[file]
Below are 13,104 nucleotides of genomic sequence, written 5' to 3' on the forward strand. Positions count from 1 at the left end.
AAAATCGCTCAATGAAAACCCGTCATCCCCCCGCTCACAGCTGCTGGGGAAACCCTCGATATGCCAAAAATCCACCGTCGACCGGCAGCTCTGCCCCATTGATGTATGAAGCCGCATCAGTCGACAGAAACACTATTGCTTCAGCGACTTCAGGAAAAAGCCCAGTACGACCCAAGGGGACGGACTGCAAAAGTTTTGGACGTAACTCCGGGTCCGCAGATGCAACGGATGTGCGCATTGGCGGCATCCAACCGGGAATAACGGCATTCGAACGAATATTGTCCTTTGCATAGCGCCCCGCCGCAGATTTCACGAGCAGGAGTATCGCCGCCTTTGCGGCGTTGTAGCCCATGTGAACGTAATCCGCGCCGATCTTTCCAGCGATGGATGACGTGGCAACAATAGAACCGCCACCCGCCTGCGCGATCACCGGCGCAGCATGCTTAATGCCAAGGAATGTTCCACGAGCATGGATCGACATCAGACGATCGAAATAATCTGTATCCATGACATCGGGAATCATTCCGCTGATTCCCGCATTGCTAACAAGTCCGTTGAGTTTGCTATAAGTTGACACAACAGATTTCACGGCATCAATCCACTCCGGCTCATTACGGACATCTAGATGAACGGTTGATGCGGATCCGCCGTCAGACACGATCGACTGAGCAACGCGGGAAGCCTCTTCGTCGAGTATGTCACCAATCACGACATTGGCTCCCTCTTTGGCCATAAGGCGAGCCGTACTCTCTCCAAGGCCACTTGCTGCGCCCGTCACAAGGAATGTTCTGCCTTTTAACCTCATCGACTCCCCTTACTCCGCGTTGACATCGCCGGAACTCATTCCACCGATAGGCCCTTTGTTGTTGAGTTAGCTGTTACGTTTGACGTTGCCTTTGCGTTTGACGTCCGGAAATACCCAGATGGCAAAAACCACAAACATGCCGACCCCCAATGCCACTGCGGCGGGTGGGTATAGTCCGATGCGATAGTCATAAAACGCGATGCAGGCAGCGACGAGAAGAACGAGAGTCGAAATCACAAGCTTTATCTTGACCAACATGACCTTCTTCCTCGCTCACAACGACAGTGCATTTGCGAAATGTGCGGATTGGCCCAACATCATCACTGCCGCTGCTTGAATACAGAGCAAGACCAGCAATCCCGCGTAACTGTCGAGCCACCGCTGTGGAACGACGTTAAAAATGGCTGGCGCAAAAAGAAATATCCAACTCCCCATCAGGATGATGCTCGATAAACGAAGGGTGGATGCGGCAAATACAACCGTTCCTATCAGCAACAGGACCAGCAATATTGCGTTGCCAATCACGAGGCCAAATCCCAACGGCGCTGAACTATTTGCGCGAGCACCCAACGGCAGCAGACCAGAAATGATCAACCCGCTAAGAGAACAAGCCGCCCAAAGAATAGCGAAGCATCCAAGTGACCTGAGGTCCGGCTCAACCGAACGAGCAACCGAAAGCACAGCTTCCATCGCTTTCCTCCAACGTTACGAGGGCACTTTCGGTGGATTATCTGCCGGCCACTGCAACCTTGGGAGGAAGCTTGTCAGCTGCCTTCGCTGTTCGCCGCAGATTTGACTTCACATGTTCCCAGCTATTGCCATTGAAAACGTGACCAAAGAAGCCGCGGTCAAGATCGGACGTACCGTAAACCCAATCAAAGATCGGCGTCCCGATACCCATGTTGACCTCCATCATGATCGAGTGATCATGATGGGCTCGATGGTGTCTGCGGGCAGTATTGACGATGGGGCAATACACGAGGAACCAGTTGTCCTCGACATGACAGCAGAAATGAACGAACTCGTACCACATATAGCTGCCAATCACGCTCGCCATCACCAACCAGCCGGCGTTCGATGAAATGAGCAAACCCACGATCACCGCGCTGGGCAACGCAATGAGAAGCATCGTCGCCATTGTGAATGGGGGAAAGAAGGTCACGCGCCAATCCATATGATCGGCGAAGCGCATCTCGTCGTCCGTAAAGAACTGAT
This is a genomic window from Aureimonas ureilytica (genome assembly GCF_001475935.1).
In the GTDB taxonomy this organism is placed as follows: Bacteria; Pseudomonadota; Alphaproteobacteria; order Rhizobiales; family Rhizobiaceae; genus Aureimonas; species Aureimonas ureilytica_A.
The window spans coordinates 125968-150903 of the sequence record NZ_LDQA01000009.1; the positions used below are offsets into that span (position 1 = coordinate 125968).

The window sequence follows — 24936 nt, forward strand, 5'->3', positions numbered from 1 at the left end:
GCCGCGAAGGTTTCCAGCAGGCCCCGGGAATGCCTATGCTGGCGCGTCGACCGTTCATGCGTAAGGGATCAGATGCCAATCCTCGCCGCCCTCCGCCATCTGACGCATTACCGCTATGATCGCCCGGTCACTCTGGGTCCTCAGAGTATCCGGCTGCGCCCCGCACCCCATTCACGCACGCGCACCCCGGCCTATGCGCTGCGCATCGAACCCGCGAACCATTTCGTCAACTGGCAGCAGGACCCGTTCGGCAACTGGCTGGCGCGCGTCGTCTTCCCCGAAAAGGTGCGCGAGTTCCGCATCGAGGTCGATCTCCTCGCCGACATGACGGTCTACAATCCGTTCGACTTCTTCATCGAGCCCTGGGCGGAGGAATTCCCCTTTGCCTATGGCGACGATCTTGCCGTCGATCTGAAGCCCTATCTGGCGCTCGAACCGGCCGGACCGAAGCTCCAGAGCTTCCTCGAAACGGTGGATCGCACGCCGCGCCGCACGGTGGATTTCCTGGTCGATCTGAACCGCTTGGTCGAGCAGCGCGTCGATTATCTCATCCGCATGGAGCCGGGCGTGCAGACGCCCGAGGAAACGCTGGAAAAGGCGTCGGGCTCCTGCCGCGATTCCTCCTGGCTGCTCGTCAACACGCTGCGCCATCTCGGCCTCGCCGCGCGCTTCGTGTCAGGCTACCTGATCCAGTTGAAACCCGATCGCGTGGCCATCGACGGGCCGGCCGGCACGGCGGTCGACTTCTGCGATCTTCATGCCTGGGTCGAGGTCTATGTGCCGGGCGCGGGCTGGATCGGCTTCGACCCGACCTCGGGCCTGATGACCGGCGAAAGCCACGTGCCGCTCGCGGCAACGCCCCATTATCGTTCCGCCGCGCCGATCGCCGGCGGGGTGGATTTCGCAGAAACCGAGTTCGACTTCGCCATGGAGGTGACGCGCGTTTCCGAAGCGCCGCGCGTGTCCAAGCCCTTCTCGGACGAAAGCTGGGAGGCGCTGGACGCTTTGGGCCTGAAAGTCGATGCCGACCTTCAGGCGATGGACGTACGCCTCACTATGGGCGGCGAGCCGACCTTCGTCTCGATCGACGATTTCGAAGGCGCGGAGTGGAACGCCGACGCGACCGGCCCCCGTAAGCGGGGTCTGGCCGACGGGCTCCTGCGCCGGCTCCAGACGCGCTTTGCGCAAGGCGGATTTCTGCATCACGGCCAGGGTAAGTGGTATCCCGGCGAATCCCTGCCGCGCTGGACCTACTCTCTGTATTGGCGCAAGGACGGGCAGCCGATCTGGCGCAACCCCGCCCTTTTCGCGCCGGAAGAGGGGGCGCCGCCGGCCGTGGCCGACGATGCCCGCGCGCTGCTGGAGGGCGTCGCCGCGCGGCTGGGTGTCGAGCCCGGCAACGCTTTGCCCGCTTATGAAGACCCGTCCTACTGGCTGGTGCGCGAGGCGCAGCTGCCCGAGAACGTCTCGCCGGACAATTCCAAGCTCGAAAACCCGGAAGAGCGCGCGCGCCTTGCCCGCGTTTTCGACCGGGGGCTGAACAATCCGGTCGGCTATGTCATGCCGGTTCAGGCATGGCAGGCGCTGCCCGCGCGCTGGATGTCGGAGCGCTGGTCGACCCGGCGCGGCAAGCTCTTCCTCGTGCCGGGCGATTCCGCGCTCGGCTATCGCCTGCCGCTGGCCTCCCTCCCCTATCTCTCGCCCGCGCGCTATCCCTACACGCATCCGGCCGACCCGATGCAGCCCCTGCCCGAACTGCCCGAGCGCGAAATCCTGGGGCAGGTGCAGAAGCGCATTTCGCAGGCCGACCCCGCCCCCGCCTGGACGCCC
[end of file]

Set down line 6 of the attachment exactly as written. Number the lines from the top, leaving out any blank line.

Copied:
The window sequence follows — 24936 nt, forward strand, 5'->3', positions numbered from 1 at the left end: